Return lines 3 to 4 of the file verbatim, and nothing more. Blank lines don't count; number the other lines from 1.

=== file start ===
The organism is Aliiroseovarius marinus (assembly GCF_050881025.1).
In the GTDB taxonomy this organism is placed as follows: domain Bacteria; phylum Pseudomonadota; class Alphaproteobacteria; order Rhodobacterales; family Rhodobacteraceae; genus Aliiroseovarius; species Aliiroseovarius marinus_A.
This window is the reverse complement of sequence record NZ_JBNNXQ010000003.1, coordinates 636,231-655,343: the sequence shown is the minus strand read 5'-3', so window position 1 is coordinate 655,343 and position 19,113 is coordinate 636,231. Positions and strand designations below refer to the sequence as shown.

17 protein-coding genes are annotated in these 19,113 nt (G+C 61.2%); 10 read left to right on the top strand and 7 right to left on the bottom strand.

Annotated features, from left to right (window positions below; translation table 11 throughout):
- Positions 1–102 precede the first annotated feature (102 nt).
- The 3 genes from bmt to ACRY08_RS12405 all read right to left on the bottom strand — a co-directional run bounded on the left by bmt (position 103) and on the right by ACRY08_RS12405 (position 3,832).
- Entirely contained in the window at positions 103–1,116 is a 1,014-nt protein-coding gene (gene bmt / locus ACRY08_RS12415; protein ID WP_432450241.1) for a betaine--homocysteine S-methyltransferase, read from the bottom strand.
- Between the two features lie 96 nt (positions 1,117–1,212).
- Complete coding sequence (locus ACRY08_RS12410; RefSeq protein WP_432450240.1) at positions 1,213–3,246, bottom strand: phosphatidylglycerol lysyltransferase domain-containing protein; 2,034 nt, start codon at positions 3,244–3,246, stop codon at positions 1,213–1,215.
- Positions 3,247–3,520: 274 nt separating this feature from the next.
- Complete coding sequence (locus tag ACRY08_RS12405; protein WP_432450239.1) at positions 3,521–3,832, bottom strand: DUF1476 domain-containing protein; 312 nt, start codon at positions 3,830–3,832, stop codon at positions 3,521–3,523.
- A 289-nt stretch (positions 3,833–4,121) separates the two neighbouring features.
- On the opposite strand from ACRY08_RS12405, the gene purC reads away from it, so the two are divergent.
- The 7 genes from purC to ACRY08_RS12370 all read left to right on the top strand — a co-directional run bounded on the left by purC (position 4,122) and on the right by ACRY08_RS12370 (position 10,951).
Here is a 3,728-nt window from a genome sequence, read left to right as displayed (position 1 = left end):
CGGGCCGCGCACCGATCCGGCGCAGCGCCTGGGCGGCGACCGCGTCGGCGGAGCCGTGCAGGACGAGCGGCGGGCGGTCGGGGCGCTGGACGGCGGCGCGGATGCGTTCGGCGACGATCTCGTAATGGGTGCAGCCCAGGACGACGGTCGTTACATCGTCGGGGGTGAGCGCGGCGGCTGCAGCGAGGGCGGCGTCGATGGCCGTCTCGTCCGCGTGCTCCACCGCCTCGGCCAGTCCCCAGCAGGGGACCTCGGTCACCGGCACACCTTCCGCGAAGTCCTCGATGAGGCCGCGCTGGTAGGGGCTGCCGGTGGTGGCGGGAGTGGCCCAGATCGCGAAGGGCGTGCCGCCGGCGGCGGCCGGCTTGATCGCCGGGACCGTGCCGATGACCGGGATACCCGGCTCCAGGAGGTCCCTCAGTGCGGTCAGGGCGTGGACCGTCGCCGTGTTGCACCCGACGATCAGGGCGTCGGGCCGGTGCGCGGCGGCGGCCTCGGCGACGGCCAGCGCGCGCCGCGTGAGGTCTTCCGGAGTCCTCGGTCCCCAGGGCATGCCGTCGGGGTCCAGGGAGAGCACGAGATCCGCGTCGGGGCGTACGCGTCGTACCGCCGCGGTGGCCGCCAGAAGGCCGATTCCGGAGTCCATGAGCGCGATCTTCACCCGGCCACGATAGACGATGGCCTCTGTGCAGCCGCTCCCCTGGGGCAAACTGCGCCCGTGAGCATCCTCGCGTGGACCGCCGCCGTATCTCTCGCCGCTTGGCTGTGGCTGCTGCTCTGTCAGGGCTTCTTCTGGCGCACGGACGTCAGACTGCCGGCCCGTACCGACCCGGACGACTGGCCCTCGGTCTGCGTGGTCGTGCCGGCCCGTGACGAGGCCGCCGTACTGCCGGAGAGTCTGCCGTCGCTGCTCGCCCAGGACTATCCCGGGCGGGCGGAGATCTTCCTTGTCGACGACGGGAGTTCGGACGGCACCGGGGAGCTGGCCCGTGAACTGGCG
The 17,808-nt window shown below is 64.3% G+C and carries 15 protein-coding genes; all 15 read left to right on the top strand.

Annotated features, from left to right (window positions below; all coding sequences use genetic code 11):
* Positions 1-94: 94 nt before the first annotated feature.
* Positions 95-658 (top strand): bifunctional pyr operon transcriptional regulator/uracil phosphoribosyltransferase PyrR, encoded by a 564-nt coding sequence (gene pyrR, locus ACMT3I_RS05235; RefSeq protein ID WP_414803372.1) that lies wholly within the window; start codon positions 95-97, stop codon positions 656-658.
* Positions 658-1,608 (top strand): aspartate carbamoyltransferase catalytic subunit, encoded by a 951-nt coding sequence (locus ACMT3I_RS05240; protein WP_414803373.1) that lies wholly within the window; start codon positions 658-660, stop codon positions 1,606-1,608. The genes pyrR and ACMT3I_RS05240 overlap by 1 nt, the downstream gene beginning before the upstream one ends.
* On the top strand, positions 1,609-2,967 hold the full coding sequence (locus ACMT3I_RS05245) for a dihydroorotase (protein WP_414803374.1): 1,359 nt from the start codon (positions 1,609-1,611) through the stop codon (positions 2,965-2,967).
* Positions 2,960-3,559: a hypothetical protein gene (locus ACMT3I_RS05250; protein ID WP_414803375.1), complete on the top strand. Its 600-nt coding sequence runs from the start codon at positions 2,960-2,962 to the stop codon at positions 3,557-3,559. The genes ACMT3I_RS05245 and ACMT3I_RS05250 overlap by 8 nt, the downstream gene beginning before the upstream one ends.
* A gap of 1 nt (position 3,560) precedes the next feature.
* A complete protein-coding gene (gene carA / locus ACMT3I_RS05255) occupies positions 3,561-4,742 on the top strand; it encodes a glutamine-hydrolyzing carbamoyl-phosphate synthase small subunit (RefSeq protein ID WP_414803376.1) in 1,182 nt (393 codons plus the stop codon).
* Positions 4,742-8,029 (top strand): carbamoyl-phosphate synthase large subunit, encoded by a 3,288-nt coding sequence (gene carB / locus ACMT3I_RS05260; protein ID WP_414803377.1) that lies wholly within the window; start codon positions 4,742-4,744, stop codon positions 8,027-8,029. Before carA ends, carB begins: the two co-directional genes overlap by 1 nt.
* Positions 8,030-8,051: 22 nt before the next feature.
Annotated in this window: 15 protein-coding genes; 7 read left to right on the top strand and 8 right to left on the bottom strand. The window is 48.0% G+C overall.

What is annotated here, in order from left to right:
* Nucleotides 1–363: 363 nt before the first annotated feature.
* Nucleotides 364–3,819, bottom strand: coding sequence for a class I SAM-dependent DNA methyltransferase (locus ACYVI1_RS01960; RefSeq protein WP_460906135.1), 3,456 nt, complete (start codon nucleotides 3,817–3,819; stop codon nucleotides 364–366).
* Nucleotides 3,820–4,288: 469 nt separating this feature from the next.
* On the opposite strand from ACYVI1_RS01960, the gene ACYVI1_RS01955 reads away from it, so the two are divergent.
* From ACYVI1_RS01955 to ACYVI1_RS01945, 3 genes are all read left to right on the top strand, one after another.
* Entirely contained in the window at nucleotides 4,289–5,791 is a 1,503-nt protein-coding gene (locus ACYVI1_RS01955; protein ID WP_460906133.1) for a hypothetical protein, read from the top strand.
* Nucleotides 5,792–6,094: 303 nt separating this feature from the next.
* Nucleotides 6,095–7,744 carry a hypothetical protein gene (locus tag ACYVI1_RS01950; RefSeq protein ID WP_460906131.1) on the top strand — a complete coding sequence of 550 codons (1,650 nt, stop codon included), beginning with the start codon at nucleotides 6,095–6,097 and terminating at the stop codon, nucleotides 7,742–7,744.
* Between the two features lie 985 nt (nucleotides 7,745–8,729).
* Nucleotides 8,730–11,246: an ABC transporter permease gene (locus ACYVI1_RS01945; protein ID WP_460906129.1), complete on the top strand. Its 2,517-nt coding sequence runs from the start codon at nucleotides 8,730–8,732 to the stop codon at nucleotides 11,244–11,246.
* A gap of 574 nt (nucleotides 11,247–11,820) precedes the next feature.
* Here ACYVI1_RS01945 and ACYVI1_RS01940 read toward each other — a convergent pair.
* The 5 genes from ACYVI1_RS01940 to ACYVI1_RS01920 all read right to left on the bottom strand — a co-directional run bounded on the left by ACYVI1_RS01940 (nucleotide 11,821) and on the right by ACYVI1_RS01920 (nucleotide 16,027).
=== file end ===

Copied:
This window is the reverse complement of sequence record NZ_JBNNXQ010000003.1, coordinates 636,231-655,343: the sequence shown is the minus strand read 5'-3', so window position 1 is coordinate 655,343 and position 19,113 is coordinate 636,231. Positions and strand designations below refer to the sequence as shown.

17 protein-coding genes are annotated in these 19,113 nt (G+C 61.2%); 10 read left to right on the top strand and 7 right to left on the bottom strand.